Man's physical universe







In general man seems to thrive best in climates in which extremes of

heat and cold, dampness and dryness are avoided. A climate can be too

equable; a climate of unvarying temperature, whether it be hot, cold,

or ideal, is not only monotonous but depressing and enervating. Man

seems to do his best work in climates where the temperature changes

decidedly from season to season and from day to night.

It is the object of this Section to show that climate and weather

are a matter of physical cause and effect. This study of climate and the

weather is generally referred to as the science of meteorology.

Climate Is Controlled in Part by the Distribution of Land and Water.

Continental climates show greater temperature ranges, less frequent

rainfall, and more sunshine than marine climates. Desert climates

represent the extreme of continental climatic conditions, with their

hot days, relatively cool nights, and low average rainfall.

Large bodies

of water experience relatively small or slow temperature variations

because of the high specific heat of water, as has previously been

explained. In the daytime a large portion of the sunlight is lost by

reflection from the surfaces of bodies of water, while much of that sunlight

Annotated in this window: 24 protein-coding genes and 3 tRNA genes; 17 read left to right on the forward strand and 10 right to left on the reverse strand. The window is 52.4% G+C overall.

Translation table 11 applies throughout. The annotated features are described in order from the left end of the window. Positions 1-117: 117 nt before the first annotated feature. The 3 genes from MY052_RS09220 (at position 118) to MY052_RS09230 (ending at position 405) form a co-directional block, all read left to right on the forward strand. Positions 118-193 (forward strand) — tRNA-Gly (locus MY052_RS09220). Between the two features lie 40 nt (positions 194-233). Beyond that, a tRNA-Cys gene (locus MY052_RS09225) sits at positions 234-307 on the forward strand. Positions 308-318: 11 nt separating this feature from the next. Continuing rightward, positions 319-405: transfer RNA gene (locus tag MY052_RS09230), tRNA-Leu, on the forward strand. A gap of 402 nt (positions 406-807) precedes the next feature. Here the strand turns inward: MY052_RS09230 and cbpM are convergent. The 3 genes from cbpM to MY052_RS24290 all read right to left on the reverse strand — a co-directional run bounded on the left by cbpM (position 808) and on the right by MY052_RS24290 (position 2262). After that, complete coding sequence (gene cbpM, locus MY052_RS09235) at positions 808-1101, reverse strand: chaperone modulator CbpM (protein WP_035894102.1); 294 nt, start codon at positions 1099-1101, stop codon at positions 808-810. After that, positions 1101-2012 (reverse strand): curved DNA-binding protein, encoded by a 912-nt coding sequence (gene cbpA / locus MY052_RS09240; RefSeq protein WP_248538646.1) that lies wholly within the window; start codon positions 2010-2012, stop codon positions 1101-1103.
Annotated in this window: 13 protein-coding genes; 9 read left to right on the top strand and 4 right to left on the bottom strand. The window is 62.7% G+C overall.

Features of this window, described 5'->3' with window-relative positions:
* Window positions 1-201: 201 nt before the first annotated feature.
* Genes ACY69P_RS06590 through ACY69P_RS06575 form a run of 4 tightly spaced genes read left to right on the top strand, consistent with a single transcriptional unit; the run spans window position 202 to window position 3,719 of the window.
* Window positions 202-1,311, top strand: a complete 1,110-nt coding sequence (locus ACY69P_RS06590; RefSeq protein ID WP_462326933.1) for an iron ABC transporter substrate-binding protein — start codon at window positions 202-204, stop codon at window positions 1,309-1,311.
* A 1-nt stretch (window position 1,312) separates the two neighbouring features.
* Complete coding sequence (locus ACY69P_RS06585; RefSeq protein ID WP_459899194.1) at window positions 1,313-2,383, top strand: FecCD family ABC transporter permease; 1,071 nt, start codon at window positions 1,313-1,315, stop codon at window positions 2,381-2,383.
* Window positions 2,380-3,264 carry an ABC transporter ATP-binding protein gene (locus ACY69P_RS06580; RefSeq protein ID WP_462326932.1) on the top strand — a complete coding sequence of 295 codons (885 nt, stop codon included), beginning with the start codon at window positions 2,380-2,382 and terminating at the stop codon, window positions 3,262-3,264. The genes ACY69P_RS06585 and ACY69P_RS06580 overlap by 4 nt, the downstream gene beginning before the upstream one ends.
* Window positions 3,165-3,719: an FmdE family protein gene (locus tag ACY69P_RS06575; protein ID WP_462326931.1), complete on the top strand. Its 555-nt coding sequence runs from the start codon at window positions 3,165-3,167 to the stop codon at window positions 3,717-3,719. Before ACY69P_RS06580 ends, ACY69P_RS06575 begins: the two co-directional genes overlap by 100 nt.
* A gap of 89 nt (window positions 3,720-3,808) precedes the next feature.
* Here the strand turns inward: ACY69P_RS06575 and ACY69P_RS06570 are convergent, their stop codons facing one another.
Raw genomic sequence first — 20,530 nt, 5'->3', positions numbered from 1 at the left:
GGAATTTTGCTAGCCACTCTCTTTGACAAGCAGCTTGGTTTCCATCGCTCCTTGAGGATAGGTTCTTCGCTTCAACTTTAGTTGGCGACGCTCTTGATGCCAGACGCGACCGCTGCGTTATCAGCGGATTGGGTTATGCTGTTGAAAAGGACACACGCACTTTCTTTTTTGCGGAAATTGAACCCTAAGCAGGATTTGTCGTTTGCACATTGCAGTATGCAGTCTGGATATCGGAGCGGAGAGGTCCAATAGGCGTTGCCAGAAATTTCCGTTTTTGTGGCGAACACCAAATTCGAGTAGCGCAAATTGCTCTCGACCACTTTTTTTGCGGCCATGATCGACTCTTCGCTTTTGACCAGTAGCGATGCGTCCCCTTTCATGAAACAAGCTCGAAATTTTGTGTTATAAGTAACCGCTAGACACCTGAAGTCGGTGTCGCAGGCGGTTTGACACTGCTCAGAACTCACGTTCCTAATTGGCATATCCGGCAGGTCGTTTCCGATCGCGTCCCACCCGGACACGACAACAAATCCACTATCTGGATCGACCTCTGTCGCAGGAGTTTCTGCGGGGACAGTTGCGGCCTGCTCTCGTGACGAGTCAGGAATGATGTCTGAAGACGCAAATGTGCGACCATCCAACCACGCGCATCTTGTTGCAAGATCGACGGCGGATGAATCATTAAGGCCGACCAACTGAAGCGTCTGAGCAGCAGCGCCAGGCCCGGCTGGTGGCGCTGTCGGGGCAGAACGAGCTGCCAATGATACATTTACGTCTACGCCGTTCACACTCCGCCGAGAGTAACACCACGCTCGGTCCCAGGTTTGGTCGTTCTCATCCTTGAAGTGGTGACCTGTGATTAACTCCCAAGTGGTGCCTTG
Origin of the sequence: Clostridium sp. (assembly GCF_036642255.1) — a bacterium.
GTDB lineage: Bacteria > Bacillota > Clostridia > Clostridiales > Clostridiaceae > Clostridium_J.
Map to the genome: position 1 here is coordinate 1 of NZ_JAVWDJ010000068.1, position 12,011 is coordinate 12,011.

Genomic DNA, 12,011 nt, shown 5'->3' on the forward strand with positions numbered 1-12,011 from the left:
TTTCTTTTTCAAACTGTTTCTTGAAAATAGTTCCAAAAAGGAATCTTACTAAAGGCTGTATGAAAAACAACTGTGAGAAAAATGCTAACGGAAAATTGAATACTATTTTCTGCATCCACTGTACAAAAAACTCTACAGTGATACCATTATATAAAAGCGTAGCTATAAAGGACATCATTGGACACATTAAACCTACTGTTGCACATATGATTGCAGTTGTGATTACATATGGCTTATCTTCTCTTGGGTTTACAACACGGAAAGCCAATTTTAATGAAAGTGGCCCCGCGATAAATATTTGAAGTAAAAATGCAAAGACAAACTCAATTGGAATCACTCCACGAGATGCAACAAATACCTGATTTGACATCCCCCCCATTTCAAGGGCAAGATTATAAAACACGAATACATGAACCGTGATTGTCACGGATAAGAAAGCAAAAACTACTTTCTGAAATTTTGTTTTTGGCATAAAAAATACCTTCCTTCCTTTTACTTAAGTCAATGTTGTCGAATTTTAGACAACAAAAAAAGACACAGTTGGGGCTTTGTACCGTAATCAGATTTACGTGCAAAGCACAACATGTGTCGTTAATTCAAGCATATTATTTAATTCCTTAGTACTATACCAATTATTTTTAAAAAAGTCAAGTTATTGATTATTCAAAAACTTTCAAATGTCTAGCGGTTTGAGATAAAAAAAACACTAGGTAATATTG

which is absorbed is used up in the process of evaporation. The

amount of sunlight that is absorbed as heat is insufficient to raise

the surface temperature of the ocean even a degree in a day because of

the high specific heat of water and the cooling effect of evaporation.

Land areas, on the other hand, reflecting less heat than water areas

and being composed of materials of relatively low specific heat, become

heated or cooled rapidly. Heat is also distributed by motions within

the water, whereas land is immobile.

The climate on the western shores of continents in the temperate

zones is generally more equable than that on eastern shores due to the

eflfect of the prevailing winds from off the oceans. The prevailing winds


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